For any scholar, presenting new ideas, theories, and findings is the basic purpose of crafting a research paper. Yet, novel concepts must be validated and supported by a demonstrated understanding and assessment of literature on your research topic: a literature review. It provides readers with an overview of the specific topic your writing about and expounding from.
What’s more, your review of the literature serves as a wide-ranging survey on the most impactful and relevant books, articles, and other sources, which affords you a legitimate platform on which you can present your core argument.
The Basic Elements
Generally, the review should identify key pieces of literature within the scope of your paper’s topic. By explaining each source, evaluating, and clarifying important details, you will lay the theoretical groundwork that supports your own research. First, identify the sources that you will evaluate. There should be a common theme among them, but most importantly, they should present ideas that allow you to substantively interject with your own research. Then, three parts of a thorough literature review are required: description, summary, and critical evaluation.
Its Principal Role
By including these essential elements of the literature review, it will effectively situate each discussed work within the context of the research topic. Ideally, the explanations and descriptions will then illustrate the relationship of each source in comparison to its counterparts. You will need to offer fresh interpretations and emphasize and assess works analogous to your own research. Your aim of the literature review is to place your research paper within the context of similar literature. Additionally, your assessment of the literature will provide your distinct perspective as the author. This readies the basic purpose of a literature review: providing an overview of research that will serve as a springboard for your own ideas, theories, and research. The complete review will demonstrate that you are on par with proven experts and scholars in your topic area, and you can then more legitimately synthesize—expand on, identify gaps, and/or make a counter-argument.
Preparing Your Audience
Like anything you write, composition with your audience in mind is key. In the case of writing a literature review, you’re essentially doing the background research for the reader. Yet, to the extent that you should spell-out the basics of your research topic depends on your target audience. Are your readers well-versed scholars, new researchers, or somewhere in the middle? You don’t want to waste their time by detailing general knowledge, but you also want to make sure that, following the review, the reader is prepared to fully comprehend your own findings. If the principal role of the literature review is to lay the groundwork for your own ideas, then our advice is to ensure that the groundwork is concise, yet methodically written.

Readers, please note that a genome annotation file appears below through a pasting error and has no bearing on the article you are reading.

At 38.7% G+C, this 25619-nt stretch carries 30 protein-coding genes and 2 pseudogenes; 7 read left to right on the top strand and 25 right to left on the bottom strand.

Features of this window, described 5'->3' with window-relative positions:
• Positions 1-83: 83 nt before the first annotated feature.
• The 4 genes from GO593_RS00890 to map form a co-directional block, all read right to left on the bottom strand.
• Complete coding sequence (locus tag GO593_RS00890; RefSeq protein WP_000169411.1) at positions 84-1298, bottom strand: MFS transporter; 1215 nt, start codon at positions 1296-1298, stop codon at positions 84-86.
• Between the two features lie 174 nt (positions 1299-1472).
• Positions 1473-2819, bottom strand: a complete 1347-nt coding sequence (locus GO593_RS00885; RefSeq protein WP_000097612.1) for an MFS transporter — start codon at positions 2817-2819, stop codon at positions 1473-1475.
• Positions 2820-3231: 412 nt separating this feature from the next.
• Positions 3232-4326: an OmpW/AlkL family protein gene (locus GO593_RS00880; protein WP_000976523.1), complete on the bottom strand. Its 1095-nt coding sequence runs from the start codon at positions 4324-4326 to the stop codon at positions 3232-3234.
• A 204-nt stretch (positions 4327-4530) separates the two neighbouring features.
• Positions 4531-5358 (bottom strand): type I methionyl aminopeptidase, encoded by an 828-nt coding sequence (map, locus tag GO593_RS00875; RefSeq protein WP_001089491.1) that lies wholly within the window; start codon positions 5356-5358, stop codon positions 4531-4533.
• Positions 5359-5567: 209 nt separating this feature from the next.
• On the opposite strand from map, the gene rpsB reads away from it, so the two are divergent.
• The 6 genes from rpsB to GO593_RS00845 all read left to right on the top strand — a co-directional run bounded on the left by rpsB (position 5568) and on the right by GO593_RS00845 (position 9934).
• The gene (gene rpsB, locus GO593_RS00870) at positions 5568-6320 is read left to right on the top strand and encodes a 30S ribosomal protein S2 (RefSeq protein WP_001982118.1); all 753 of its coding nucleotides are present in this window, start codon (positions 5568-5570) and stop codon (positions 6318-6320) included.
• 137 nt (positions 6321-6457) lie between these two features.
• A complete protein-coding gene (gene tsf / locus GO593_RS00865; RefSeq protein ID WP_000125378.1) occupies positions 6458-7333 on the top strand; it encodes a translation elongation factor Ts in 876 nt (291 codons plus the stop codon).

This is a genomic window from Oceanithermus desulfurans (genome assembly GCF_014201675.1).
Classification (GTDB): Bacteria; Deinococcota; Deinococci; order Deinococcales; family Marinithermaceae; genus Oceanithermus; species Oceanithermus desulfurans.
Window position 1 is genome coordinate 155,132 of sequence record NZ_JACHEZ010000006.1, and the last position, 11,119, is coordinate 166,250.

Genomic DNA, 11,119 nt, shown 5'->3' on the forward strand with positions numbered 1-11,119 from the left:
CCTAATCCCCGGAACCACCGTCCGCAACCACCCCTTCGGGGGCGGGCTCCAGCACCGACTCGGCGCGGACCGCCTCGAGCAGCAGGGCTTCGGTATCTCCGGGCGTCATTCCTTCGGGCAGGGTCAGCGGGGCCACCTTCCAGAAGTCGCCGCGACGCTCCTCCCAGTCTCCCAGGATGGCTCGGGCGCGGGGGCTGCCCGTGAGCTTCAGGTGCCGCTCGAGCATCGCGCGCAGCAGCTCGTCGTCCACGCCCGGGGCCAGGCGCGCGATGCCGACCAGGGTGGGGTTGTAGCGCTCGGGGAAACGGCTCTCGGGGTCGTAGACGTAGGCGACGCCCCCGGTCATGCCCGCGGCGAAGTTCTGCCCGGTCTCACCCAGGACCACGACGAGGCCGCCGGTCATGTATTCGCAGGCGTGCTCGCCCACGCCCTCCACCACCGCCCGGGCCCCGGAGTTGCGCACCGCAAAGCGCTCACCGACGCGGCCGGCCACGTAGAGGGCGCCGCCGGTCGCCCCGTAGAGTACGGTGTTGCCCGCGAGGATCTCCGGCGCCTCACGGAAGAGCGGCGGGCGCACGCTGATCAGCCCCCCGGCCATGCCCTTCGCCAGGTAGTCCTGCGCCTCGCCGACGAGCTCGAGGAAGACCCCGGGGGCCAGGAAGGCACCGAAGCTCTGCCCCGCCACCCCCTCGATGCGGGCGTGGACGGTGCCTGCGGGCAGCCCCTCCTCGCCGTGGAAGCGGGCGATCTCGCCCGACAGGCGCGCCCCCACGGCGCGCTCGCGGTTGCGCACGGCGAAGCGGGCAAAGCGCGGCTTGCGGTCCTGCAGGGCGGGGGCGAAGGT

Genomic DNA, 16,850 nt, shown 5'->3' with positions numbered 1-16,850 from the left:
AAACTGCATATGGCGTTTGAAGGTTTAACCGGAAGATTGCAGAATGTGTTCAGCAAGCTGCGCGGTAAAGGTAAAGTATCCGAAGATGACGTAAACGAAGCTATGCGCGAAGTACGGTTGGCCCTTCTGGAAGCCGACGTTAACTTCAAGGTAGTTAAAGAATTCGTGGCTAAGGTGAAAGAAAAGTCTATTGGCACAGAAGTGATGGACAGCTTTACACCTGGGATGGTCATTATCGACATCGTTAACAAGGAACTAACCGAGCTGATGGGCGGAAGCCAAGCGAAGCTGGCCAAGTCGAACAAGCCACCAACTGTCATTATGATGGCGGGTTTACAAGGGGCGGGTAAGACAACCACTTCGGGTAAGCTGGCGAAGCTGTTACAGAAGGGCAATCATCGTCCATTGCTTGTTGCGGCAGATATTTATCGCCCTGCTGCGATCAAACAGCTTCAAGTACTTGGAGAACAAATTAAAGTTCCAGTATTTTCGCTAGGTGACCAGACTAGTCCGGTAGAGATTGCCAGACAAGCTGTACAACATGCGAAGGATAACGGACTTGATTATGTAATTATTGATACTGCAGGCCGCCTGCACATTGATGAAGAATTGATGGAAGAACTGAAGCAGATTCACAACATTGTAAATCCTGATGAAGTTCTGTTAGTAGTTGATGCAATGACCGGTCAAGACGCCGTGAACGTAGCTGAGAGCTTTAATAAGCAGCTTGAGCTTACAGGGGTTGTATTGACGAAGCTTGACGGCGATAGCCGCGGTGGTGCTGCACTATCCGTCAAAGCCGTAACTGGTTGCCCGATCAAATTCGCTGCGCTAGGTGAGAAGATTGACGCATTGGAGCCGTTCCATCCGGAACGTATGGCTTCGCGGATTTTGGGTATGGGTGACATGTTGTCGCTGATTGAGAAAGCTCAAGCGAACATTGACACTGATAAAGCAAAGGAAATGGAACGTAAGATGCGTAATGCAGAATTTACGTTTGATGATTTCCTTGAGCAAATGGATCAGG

Likewise, literature reviews are beneficial because they act as an immediate and accessible guide to the particular topic that you’ve been immersed in as a scholar. For both academics and professionals interested in applying your original ideas, the review will showcase past research and important work that they may be unaware of. Also, if you explicitly structure your paper with a literature review that complements your own research, not only will your text be presented in an articulate and informative manner, but also your readers will know almost exactly what to expect.
Perhaps one of the most evident perks of crafting a thorough literature review is the fact that you will establish your credibility with the reader, and in doing so, you become an authority on the topic. Think about it; scholars will be scarcely convinced if you fail to demonstrate that you’re knowledgeable and qualified to contribute to the general academic conversation. Be careful not to write the review as if you’re biased in favor of certain arguments over others, especially because the basis of good and trustworthy research is the consideration of varying theoretical perspectives. In other words, your literature review should offer a critical analysis that examines every viewpoint and reasoning. In doing so, you will also capture the attention of several researchers whom may have otherwise seen your paper as yet another contribution aligned with disparate theories.
Crafting a meticulous and in-depth literature review is vital to any scholarly publication. It’s simply due diligence, effectively detailing relevant works of literature and proving to the reader that you’re an authority on the topic. Despite how exhausting writing a literature review can be, it’s a necessary chore because your research paper will never even be considered as a pioneering work if it’s lacking a proper assessment of existing research.